I walked into the place and decided that this was where I belonged for the next two years. It was loud and raucous, and I could not hear my own voice when I ordered a drink from the bartender with hair standing straight up on her head. It was 1985, and one-night stands were in season. Perhaps they were popular and frantic because everyone knew they were on their way out. Like the bees in September.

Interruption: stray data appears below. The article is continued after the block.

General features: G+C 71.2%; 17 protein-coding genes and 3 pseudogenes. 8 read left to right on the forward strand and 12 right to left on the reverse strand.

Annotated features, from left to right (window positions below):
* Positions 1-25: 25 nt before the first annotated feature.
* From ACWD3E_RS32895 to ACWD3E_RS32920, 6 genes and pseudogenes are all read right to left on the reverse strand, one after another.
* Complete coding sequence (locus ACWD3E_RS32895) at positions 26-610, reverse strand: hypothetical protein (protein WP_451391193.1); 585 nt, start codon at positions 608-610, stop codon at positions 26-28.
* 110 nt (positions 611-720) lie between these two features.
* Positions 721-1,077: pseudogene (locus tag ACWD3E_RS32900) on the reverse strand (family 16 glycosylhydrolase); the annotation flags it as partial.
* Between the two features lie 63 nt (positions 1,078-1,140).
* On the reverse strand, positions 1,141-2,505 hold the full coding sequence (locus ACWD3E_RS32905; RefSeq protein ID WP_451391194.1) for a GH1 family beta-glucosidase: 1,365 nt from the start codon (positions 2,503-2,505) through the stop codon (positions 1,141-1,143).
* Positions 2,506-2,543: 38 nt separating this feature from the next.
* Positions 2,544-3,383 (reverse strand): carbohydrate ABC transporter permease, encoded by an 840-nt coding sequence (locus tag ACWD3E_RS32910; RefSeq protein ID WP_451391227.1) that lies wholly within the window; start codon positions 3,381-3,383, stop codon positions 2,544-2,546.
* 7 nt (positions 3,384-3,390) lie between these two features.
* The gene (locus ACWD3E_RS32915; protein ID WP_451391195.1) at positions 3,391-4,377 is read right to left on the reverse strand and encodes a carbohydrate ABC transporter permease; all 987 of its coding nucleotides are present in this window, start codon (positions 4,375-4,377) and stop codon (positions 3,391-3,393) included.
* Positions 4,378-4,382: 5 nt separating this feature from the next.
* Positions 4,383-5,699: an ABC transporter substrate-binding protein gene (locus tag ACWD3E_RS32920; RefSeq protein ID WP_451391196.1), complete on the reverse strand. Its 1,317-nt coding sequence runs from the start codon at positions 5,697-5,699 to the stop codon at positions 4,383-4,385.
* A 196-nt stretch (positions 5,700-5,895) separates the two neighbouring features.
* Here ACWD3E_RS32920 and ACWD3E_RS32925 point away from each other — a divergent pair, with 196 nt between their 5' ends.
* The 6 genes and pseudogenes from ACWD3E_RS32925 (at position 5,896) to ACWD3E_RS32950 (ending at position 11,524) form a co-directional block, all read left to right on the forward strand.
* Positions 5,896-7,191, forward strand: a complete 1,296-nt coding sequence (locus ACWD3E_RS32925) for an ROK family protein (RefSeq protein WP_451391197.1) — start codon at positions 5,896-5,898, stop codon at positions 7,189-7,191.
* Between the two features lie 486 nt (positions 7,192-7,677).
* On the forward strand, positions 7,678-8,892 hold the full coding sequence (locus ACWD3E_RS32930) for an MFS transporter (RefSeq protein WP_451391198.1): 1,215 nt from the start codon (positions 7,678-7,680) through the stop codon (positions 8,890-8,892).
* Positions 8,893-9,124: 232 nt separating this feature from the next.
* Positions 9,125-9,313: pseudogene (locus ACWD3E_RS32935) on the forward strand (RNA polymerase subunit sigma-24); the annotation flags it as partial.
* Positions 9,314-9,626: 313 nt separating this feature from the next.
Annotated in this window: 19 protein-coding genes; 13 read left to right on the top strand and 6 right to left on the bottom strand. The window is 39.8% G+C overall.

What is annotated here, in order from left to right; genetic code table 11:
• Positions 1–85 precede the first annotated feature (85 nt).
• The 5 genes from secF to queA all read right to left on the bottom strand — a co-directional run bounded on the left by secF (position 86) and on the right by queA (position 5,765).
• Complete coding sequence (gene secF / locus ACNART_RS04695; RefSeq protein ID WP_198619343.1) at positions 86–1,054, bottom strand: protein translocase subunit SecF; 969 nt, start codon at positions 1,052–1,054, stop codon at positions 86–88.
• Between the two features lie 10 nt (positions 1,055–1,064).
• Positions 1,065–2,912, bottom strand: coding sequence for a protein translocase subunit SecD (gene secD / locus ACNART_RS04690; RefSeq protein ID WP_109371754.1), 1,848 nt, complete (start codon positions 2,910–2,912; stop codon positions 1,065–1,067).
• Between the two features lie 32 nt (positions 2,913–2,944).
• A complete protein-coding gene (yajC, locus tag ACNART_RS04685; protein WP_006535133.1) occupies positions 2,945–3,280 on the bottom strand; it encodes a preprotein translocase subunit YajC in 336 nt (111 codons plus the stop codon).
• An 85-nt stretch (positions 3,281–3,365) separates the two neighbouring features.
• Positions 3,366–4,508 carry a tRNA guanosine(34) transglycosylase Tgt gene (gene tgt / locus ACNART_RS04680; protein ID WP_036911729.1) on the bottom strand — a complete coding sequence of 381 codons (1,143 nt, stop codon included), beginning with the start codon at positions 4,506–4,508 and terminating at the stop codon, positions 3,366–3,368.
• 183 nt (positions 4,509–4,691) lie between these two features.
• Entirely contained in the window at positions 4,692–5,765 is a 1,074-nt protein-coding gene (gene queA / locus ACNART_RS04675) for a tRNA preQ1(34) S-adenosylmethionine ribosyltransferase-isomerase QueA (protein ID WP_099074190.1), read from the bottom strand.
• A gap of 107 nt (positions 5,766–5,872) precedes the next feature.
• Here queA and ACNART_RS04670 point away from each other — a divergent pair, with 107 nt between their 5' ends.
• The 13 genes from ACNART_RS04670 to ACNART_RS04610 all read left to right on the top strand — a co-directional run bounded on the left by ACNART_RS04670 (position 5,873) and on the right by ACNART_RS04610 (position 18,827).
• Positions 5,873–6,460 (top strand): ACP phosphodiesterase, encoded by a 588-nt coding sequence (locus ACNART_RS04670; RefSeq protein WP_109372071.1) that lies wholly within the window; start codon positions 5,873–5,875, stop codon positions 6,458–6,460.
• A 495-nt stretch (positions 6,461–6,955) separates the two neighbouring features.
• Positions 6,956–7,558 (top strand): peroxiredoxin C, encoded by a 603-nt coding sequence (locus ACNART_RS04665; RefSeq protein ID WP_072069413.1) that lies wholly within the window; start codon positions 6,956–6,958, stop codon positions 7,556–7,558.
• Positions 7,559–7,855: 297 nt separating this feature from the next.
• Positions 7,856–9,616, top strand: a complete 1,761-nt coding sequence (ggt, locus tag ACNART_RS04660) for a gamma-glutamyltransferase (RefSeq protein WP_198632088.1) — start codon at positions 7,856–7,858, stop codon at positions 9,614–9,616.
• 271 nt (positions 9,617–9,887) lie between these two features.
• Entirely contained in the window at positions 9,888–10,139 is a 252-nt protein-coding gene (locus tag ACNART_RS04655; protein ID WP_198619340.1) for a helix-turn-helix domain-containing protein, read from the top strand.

I met a man who sang at the piano once or twice a weekend. It wasn’t the same as the driving disco beat and crappy singles bar feeling. It was a hint of something smooth and fine, lounge music adding a dirty tone to what I had heard now and then on my folks’ t.v. I was in love.
I had a crush on the man but I was in love with the music. The words. The romance of the piano in the night, speaking to me of longings that were very old. I knew this place. I had known it years before I walked inside.